Two Years

Facebook just shared some memories with me today. Not that I needed Facebook to tell me where I was two years ago and what my friends were tagging me in on their status updates that day.

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Two years ago, my husband and I were sitting in a waiting room. We were the first people to show up at 5 in the morning and sat there all day watching other parents come and go. We were the last ones left in the room when we finally left ten hours later.

It was a grueling day made easier by the posts and messages we received as we sat there waiting for the neurosurgeon to bring us news that our 8 year old son was safely out of surgery and that the brain tumor that sideswiped my family was out. At the time, our concerns were acute – “Will he wake up?” “Will he be able to speak?” “Will he remember who we are?” As he recovered, those concerns were replaced by new ones – “Will he be the same?” “Will we ever be the same?”

We were given a simple plan: surgery, recovery, follow-up, happily-ever-after. Two years later we are still following up. I recently told our surgeon that as simple as the post-surgical narrative seemed, it is far more complex. We didn’t realize that we would forever be altered. That for the rest of our lives, when my son had a hangnail, we would give him a band-aid and then follow up with a google search for “hangnails and brain tumor” just to make sure. We didn’t realize the havoc medications and testing would create in our son’s life. We didn’t realize that calling a tumor benign when it’s in the wrong part of the brain is a somewhat misleading term. We didn’t realize that there would never be anything simple again.

We also didn’t realize how lucky we were. It’s hard to think that you’re fortunate when your child is the one at the center of community prayers and meal trains. But two years ago, we had no clue how bad things could have been, and as we met other families and saw worse scenarios play out, we guiltily embraced our fortune that our son was a frequent visitor of only the neuro floor and not the oncology unit.

My brother, Rabbi Akiva Weiss, gave me a perfect analogy the other day as I was sharing our recent experiences in the “follow-up” stage of our seemingly never-ending saga. In the Harry Potter series, there are creatures called Thestrals that are only visible to people who have seen death. In the third and fourth books, Harry is brought to Hogwarts by horseless carriage, but in the fifth book, after witnessing the death of his friend, Harry suddenly sees that the carriages were never horseless. The Thestrals are actually the animals that pull the carriages up to the castle. Once you see them, these dark, disturbing and magical creatures, you can’t go back to seeing the horseless carriage. You’re different and literally cannot see things the same way as others.

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The Thestrals surround us constantly. They sit in waiting rooms with us and unfurl their wings around MRI machines and rest next to us during inpatient stays while we wait for more and more tests.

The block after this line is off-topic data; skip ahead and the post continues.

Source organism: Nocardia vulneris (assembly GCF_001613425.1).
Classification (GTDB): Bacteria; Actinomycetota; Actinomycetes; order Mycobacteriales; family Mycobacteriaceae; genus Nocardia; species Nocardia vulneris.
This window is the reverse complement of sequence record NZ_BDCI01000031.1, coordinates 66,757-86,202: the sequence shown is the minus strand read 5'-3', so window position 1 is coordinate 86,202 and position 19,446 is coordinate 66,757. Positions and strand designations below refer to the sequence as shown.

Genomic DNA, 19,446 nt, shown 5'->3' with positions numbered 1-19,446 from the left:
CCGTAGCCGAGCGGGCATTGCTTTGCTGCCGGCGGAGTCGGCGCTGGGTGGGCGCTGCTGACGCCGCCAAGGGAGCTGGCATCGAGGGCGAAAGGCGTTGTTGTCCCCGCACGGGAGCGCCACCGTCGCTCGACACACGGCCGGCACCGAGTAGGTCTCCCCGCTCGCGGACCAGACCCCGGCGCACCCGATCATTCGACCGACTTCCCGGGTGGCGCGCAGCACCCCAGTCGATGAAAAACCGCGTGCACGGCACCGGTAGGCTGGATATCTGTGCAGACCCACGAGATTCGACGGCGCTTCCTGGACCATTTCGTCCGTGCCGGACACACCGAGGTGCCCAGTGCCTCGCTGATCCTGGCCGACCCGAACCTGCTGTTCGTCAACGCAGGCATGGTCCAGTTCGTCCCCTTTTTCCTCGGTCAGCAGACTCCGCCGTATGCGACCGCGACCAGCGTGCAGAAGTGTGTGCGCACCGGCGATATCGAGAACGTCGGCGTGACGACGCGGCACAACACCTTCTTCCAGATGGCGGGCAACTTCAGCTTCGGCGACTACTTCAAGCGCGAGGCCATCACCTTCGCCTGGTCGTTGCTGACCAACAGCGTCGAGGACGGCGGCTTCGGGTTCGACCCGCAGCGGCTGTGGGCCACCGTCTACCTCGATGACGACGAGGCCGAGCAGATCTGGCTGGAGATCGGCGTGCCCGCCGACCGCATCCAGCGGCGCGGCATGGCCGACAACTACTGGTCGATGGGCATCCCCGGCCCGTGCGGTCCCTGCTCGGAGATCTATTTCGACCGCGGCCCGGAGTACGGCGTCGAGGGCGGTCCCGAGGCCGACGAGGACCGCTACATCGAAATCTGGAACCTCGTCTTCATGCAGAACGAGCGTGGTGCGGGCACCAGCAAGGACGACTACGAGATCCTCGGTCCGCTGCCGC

Two years ago, I didn’t know anything about brain tumors or seizures. I didn’t know anything about medical journals. I had never heard of the word “resection” before. I had no idea what was going to happen to my life, my son’s life, and my family.

Facebook reminded me that two years ago, I was a different person and when I look back on those memories that appeared on my feed this morning I was jolted back to that never-ending day when I was so naive and uneducated. I look back at that day and I sometimes think it wasn’t real. Could that really have happened? Were we really sitting there all day? How did we even do that? I was reminded of the hundreds of emails and messages we received that day, asking if they could help us, letting us know that they were with us.

Two years ago, we didn’t realize that this would be the day that we would always look back on, that we would always be counting onward from, as the day our definition of normal shifted permanently. We couldn’t know how that one day would frame our every day, how it would lead us to new, deeper friendships, how it would lead us to get involved in organizations that help kids much sicker than our son ever was, how it would lead me to run a half-marathon.

Two years ago, we were just recovering from breast cancer thinking that was the worst things would ever get.

Facebook just reminded me that two years ago we were blessedly clueless, but also ridiculously blessed – and we continue to be so.

Two years and counting.

 

 

 

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Categories: Fear, Insanity, Kids, Philosophy, Uncategorized

Tags: , , , , , , , , , , , ,

2 replies

  1. Beautiful post. Unfortunately, I relate too well. Benign just does not seem like an appropriate term to describe something that almost killed my child. I thank G-d every day for our wonderful neuro-oncologist, neurologist, and neurosurgeon at Columbia who gave me my son back and who continue to help him stay well despite overwhelming challenges.

    • Thank you for you comment. Having a good team whom you can trust is vital. So glad things worked out well, but I hear you about the constant challenges. Thanks for stopping by on the blog!

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